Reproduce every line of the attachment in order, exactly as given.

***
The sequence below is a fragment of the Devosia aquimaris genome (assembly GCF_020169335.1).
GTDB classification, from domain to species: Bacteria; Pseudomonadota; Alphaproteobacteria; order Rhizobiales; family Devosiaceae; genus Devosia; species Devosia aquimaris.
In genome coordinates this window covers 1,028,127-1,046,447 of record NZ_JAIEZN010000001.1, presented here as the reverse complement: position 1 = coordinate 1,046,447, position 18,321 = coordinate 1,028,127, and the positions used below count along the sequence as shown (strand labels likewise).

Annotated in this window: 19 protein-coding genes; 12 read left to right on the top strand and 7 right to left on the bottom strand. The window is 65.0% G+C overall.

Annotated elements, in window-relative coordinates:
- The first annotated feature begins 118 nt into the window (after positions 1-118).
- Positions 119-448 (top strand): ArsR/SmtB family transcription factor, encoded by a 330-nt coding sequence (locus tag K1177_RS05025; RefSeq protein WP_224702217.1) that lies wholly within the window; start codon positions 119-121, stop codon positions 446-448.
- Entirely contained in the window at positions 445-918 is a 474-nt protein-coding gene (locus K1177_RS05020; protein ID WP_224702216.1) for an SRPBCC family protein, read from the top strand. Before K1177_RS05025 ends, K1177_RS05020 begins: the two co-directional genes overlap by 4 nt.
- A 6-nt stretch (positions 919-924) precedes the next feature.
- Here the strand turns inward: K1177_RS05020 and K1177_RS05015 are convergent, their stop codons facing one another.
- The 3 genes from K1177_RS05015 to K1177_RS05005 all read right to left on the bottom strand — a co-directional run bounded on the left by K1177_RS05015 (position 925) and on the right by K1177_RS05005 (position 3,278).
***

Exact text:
The sequence below is a fragment of the Devosia aquimaris genome (assembly GCF_020169335.1).
GTDB classification, from domain to species: Bacteria; Pseudomonadota; Alphaproteobacteria; order Rhizobiales; family Devosiaceae; genus Devosia; species Devosia aquimaris.
In genome coordinates this window covers 1,028,127-1,046,447 of record NZ_JAIEZN010000001.1, presented here as the reverse complement: position 1 = coordinate 1,046,447, position 18,321 = coordinate 1,028,127, and the positions used below count along the sequence as shown (strand labels likewise).

Annotated in this window: 19 protein-coding genes; 12 read left to right on the top strand and 7 right to left on the bottom strand. The window is 65.0% G+C overall.

Annotated elements, in window-relative coordinates:
- The first annotated feature begins 118 nt into the window (after positions 1-118).
- Positions 119-448 (top strand): ArsR/SmtB family transcription factor, encoded by a 330-nt coding sequence (locus tag K1177_RS05025; RefSeq protein WP_224702217.1) that lies wholly within the window; start codon positions 119-121, stop codon positions 446-448.
- Entirely contained in the window at positions 445-918 is a 474-nt protein-coding gene (locus K1177_RS05020; protein ID WP_224702216.1) for an SRPBCC family protein, read from the top strand. Before K1177_RS05025 ends, K1177_RS05020 begins: the two co-directional genes overlap by 4 nt.
- A 6-nt stretch (positions 919-924) precedes the next feature.
- Here the strand turns inward: K1177_RS05020 and K1177_RS05015 are convergent, their stop codons facing one another.
- The 3 genes from K1177_RS05015 to K1177_RS05005 all read right to left on the bottom strand — a co-directional run bounded on the left by K1177_RS05015 (position 925) and on the right by K1177_RS05005 (position 3,278).